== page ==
|Portion control||Baby decides how much to put in the mouth (or throw away!) and how much to swallow, so there is little portion control by the caregiver.||The caregiver usually gets to decide how much to feed baby, and usually does not stop feeding until the prepared portion is finished, so traditional weaning provides better portion control by the caregiver.|
|Messiness||Mess usually all over baby’s head and hands, bib/clothes, chair table and floor as baby mashes food with hands and touches him/herself, the chair and the table. Baby also tends to drop or throw food on the floor as a sign that he/she is done eating.||Mess usually around the mouth of the baby, bib/clothes, chair table due to baby turning his/her head, spitting, waving his/her hands, etc|
|Food Preparation||Usually, less extra time is spent preparing baby’s food as baby will be able to take similar foods as the rest of the family; less the sauces if the food is prepared with salt.||Usually, quite some extra time is spent preparing baby’s food besides the food the rest of the family eats. Purees can generally be frozen so keeping a variety of purees in the freezer may take up significant space.|
Whichever method one chooses when weaning their infant, a few common rules apply:
Watch out for choking
- Always stay with and watch your baby while he or she eats
- Make sure your baby is sitting up when eating. If he or she cannot sit upright without support yet, he or she is not ready for solids.
- Serve foods that aren’t too hard or are choking hazards
- Familiarise yourself with the Heimlich maneuver for infants
Watch out for allergies and develop healthy eating habits
- Start with single-ingredient foods and serve the same foods for 3 days in a row before introducing a different food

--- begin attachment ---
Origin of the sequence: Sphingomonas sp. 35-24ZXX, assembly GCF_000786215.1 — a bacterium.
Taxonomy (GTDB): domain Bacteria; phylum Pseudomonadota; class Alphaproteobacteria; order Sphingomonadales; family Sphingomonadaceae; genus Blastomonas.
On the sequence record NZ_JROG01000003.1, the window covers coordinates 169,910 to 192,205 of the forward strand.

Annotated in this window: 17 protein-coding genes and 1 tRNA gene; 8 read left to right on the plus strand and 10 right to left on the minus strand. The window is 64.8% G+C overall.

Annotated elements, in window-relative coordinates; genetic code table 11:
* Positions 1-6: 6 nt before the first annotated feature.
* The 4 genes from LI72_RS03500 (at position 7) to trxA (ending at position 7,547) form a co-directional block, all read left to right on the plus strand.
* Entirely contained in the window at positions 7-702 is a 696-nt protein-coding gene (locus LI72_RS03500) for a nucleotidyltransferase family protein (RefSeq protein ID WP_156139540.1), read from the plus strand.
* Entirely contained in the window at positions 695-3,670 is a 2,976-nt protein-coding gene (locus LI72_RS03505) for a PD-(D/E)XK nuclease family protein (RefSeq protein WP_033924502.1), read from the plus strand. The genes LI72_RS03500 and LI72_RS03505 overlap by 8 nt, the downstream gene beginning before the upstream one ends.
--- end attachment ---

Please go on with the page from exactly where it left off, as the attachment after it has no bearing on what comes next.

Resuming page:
- No honey in any food offered to infants below 12months of age to avoid botulism
- No salt as babies’ kidneys are still developing and may not be able to process much
- No sugar to avoid the baby’s taste buds developing a preference for sugar
- Consider different views on common allergy-causing food like strawberries or mango before deciding when you want to introduce them
Why Consider Weaning Support Services?
Understanding the Pros and Cons
There is no right or wrong way of weaning your baby, but there are pros and cons of each method, and right ways to ensure the chosen method is safe. As information out there can be rather confusing, it is better to trust our experienced Baby Planner who can explain what the best practices are and why, and how to identify which method your baby prefers.
Persuading Other Caregivers
Most parents in Singapore do not have the luxury of being the main caregiver when the time comes to wean your baby. Our Baby Planner offers support as an expert and middle person when persuading other caregivers to adopt your preferred weaning method and can visit your home to demonstrate food preparation, feeding or cleaning-up.
Gaining Ideas to Save Time and Money
Our modern lifestyles are fast-paced, yet we want to provide the most nutrition to our baby, and also avoid them picking up bad habits later in life. Our Baby Planner can share tips and hacks to prepare wide variety of foods packed with nutrition to reduce the chances of fussy eating later. She also has great solutions for cooking while travelling.
Weaning Support Services
S$100 initial deposit includes:
- Understanding the differences between BLW and TW
- Step-by-step guides on to prepare foods and equipment needed for preparing foods for BLW and TW
Up to 2 visits
- Visits can be made to any address in Singapore
- Each visit will be up to 1 hour when baby is between 5-7months old and able to sit upright unsupported, and focused on:
- Assessing whether your baby is likely to prefer BLW or TW
- Observing or demonstrating how to prepare baby's food
- Speaking with caregivers to explain the differences between gagging and choking and/or BLW and TW
- Explaining how to maintain consistency in order to encourage the development of healthy eating habits